ECB signals that risks have moved to the downside. In its first policy session since the end of its four-year long 2.6 trillion euro asset purchase programme in December, the European Central Bank (ECB) left its key interest rates and forward guidance unchanged this week. While acknowledging that risks have moved to the downside, the ECB’s January meeting stopped short of suggesting action. The Governing Council appears to be in assessment mode, with the March projections the next key focus. The bank reiterated its pledge to keep the key interest rates at their present levels through the summer of 2019 and "longer, if necessary." This week’s decision comes amid a lack of growth in Germany, France and Italy in the fourth quarter of 2018, prompting fears of recession.
UK employment hits record high. The Office for National Statistics reported this week that the number of people in employment in the UK continued to rise following an increase of 141,000 to a record high of 32.54 million in the three months to November. The employment rate, which measures the proportion of working age people with a job, rose to 75.8 percent, up from 75.3 percent a year earlier, its highest level since the data series began in 1971. During the same period, the unemployment rate fell back down to four percent in the three months to November, the lowest level since February 1975. On the other hand, the unadjusted average weekly earnings excluding bonuses grew by 3.3 percent year-on-year, unchanged from October.
German investor confidence improves in January. Investor confidence in German’s growth outlook improved in January amid hopes that growth will stabilize after a turbulent 2018. A gauge measuring investor expectations for the next six months rose to minus 15.0 in January, beating expectations for a drop to minus 18.5. This was the highest reading since September, when the score was 10.6. However, the negative reading means that pessimists still outnumber optimists among the survey participants. ZEW President Achim Wambach said investor expectations improved partly because “potentially negative factors” such as the UK’s rejection of the Brexit deal and relatively weak growth in China were already anticipated last year.
China's economy grew at slowest pace in 28 years. China's economic growth cooled slightly in the fourth quarter from a year earlier, weighed down by weak investment and faltering consumer confidence as the US piled on trade pressure, leaving China’s 2018 growth at the weakest for 28 years. Data published by the National Bureau of Statistics showed this week that fourth-quarter gross domestic product GDP grew at the slowest pace since the financial crisis, easing to 6.4 percent in the third quarter of last year. That left full-year growth at 6.6 percent, the slowest rate of expansion China has seen since 1990.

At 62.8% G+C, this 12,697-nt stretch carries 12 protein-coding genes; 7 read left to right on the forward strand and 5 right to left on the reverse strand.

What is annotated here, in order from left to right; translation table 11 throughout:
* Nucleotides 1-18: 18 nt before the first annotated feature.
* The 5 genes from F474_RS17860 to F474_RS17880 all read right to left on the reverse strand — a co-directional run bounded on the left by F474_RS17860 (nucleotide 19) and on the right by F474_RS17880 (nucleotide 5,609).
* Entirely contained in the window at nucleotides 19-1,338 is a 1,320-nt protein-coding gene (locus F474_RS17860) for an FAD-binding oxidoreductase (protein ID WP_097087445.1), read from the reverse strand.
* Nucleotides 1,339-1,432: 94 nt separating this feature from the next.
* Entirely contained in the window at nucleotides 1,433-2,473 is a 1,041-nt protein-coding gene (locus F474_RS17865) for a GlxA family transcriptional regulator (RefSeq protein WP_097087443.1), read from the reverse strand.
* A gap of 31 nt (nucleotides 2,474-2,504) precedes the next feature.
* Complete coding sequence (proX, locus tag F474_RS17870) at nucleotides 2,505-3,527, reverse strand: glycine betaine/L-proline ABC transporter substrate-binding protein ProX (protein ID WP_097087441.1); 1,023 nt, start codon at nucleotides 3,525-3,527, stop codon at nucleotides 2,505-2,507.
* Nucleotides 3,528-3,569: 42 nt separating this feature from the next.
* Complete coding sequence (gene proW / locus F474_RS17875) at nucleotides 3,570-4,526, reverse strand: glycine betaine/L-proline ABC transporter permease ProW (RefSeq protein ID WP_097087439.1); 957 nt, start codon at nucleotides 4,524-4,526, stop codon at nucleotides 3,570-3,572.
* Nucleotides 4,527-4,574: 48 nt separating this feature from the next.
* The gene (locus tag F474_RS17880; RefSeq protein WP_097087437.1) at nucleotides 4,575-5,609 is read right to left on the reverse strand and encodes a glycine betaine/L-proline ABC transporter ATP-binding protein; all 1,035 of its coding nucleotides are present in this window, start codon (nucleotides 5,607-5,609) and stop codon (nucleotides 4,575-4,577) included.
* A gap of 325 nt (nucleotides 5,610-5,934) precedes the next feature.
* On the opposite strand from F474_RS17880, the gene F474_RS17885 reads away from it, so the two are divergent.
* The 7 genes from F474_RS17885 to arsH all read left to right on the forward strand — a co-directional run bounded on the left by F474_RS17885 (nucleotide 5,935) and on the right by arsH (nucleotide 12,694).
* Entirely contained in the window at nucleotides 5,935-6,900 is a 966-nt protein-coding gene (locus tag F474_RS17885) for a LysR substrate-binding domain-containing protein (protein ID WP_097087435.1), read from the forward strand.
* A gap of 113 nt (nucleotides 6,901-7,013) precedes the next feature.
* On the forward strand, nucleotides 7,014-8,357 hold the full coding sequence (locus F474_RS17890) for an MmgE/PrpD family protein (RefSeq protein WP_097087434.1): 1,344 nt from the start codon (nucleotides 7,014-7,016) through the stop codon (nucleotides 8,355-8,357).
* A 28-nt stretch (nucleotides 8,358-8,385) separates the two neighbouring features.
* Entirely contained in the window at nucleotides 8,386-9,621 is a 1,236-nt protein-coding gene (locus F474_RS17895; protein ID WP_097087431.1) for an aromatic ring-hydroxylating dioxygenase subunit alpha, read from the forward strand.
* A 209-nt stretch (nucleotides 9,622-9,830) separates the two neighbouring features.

BOJ holds interest rate steady. As widely expected, the Bank of Japan held interest rates steady, though the move showed a long-awaited exit from loose monetary policy may be a ways off yet. It kept short-term rates at minus 0.1 percent with long-term rates closer to zero, and cut its core consumer inflation forecast to 0.9 percent from 1.4 percent. That news followed weak export data showing exports dropping by 3.8 percent, the most in two years; imports grew by just 1.9 percent compared with an expected 3.7 percent.Important InformationThis documents is issued by Bank of Valletta p.l.c. (the Bank) for information purposes and personal use only. This document is not and should not be construed as an offer or recommendation to sell or solicitation of an offer or recommendation to purchase or subscribe for any investment. This information may not necessarily be appropriate and suitable to your particular investments requirements and risk profile. It is therefore recommended that if you require investment advice or wish to discuss the suitability of any investment decision, including if the financial instrument being considered in this research note carries a higher risk than your risk profile, you should immediately seek financial, legal or tax advice from your professional advisers as appropriate. Opinions, estimates and projections in this report constitute the current judgment of the author as of the date of this report. The Bank has obtained the information contained in this document from sources it believes to be reliable but it has not independently verified the information contained herein and therefore its accuracy cannot be guaranteed. The Bank makes no guarantees, representations or warranties and accepts no responsibility or liability as to the accuracy or completeness of the information contained in this document. The Bank has no obligation to update, modify or amend this report or to otherwise notify a reader thereof in the event that any matter stated therein, or any opinion, projection, forecast or estimate set for the herein changes or subsequently becomes inaccurate. Income from an investment may fluctuate and the price or value of the financial instrument described in this report, either directly or indirectly, may rise or fall. Furthermore, past performance is not necessarily indicative of future results. Bank of Valletta p.l.c. is licensed to conduct investment services by the Malta Financial Services Authority.